By JARROD POTTER
LOOKING back on three years of hard work in and out of the equestrian arena, Emma Booth is still wrapping her mind around the fact that she’s earned her place at the Rio Paralympic Games.
Booth, 25, originally from Berwick, saw a light at the end of the tunnel by dreaming about Rio.
After the car accident that left her paralysed, riding again was her main motivator – to literally get back on the horse and aim at a new horizon beyond her limits.
Making the Paralympic team – qualifying for the dressage with her horse Zidane – was one of those multifaceted moments she’s still wrapping her mind around as she prepares to fly out to Rio and compete for Australia.
“A lot of different emotions, I guess – excitement, a bit of relief I guess, but probably just more excitement and excited about the times ahead,” Booth said. “The moment they announced the team and when you realise that all the hard work you’ve put in so far has paid off … then you have to stay fit and healthy and keep working just has hard now that the team has been announced.”
From day one of her rehabilitation, Rio was her target.
Representing Australia at the Paralympics was the guiding aim that forced her hand and pushed her training to the next level.
“It’s pretty cool when you put it like that – it’s a bit of an unbelievable feeling,” Booth said. “Maybe it hasn’t really sunk in yet.
“It’s been a huge rollercoaster of ups and downs – finding a horse was the first task which was really difficult. I had to find a horse that was suitable for me but also quality enough to be a contender at Rio.”
That horse, Zidane, was amazingly found on the Mornington Peninsula after a few trips abroad and interstate looking for Booth’s ideal horse.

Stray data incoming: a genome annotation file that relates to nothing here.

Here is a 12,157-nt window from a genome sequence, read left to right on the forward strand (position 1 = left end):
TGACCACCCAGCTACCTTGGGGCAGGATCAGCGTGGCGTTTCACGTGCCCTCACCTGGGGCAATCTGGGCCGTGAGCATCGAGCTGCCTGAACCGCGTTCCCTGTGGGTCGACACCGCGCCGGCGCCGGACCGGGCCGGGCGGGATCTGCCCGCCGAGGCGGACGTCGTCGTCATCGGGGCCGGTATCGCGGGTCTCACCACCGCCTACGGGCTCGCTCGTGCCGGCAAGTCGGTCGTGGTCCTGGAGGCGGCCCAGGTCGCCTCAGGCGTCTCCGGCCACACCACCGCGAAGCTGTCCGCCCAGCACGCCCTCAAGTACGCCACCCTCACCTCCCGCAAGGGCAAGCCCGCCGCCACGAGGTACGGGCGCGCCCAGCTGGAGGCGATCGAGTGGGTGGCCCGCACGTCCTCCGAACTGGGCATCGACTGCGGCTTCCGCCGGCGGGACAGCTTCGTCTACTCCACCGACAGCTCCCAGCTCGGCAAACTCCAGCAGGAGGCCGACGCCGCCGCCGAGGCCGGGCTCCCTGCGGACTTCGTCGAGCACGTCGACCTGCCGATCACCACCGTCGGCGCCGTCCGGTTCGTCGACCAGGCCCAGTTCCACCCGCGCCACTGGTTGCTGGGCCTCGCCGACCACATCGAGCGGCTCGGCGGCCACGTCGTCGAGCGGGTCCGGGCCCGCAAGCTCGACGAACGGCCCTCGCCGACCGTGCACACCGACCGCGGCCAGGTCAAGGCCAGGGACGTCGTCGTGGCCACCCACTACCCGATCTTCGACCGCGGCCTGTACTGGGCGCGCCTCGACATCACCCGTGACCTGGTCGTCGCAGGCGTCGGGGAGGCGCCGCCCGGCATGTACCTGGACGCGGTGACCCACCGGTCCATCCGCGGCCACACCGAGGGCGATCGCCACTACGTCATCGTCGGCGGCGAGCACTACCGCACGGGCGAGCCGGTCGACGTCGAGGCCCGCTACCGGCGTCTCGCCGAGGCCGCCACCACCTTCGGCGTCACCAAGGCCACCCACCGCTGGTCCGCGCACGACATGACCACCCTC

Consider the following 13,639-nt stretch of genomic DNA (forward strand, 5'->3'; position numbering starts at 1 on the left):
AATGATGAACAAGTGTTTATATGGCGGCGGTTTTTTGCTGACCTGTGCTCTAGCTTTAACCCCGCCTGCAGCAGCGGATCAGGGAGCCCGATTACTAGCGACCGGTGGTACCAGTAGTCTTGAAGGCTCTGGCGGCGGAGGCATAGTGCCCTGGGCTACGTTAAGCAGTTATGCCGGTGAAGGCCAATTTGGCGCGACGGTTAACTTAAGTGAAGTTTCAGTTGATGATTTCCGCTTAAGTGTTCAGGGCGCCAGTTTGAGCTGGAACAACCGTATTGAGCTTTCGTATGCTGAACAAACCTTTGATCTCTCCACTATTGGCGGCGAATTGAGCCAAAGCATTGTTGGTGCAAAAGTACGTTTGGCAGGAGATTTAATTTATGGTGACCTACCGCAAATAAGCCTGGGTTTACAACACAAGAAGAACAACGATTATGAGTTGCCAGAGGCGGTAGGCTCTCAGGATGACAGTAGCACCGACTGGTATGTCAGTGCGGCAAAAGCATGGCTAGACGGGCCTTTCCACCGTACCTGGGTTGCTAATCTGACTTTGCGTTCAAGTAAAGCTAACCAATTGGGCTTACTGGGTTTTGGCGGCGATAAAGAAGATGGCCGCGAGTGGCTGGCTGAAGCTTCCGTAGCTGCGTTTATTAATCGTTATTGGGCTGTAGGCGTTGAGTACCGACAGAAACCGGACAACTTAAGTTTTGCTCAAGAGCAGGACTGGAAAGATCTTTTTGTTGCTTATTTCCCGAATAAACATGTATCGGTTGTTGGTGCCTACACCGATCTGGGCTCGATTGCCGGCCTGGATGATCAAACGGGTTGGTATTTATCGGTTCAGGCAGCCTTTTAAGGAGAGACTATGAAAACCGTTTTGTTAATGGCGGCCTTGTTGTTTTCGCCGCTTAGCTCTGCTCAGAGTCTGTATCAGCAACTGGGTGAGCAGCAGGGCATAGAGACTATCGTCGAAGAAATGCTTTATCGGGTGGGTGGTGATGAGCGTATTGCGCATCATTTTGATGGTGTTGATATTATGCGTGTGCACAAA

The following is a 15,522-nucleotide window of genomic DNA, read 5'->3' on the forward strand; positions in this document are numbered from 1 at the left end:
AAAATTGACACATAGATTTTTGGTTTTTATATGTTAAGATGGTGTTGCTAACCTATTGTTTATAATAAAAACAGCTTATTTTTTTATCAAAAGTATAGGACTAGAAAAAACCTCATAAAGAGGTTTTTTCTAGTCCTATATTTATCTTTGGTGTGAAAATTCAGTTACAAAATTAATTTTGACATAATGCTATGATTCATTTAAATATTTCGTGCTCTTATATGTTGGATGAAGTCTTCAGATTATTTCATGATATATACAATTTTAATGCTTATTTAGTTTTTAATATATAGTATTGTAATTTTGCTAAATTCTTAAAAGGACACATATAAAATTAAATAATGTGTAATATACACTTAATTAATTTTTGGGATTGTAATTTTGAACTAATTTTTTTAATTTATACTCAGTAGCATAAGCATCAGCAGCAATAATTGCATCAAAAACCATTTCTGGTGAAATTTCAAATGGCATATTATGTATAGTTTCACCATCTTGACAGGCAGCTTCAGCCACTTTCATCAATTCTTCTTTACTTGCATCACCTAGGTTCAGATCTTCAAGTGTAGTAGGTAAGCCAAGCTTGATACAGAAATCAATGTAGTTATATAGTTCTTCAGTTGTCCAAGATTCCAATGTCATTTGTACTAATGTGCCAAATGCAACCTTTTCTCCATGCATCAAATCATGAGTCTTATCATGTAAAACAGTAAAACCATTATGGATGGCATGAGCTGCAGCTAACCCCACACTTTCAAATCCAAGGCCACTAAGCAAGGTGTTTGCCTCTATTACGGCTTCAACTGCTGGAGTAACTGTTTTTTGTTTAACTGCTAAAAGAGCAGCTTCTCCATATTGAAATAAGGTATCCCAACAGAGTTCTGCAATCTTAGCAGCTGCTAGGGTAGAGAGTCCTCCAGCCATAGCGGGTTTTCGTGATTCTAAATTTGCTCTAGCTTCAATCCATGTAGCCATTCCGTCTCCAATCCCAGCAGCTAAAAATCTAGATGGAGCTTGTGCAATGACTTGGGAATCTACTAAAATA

With only three weeks of practice together, Zidane’s introduction to para-equestrian riding, Booth managed to get him ready for the Paralympic qualifying events.
By sheer coincidence, one of the events was also on the third anniversary of her accident.
“That day in particular was very emotional day, on one hand having the three-year anniversary of the accident and having to relive in a way all the emotions as to what happened,” Booth said. “Then at the same time we’re going into the ring and winning our Grade 2 Para test that qualifies us for the Paralympics… so I guess overall it’s been testing, but exciting and fun.
“It’s been enjoyable since I‘ve had Zidane … he’s the most fun horse to ride and every day he’s a real one-in-a-million.”
She has one last competition in Australia on 23 July at Boneo and has high hopes for the upcoming Games, but she’s not letting her mind wander as there’s plenty left to do before they go.
“Taking it all as it comes I guess – taking it in my stride,” Booth said. “We’ve got some awesome scores in qualifying and have a really good shot of doing well and potentially even medalling at Rio, but at the same time I’m trying not to get ahead of myself and just to enjoy the journey.
While it’s vindicating to look back and know her fledgling dreams have been forged in reality through hard work, Booth knows it was a team effort to get her to Rio and wanted to acknowledge everyone who helped her along the way.
“It’s just setting your mind on a goal and working towards that and putting everything you can towards that and achieving what you want to achieve,” Booth said. “I’ve said it a million times before though, you need to use the help around you; I couldn’t have done this without my family’s support in the early days and Glenn Carter who did the ride (Ride With No Limits), or done it without anyone who has been involved in the journey so far and that’s a really important thing.”
She wanted to thank her family, boyfriend Josh, PR lady Steph, Glenn Carter, coach Lone Jeorgensen as well as sponsors Cranbourne Horsepower, Flexifit Equestrian, BSM Sport and Hiform for their support.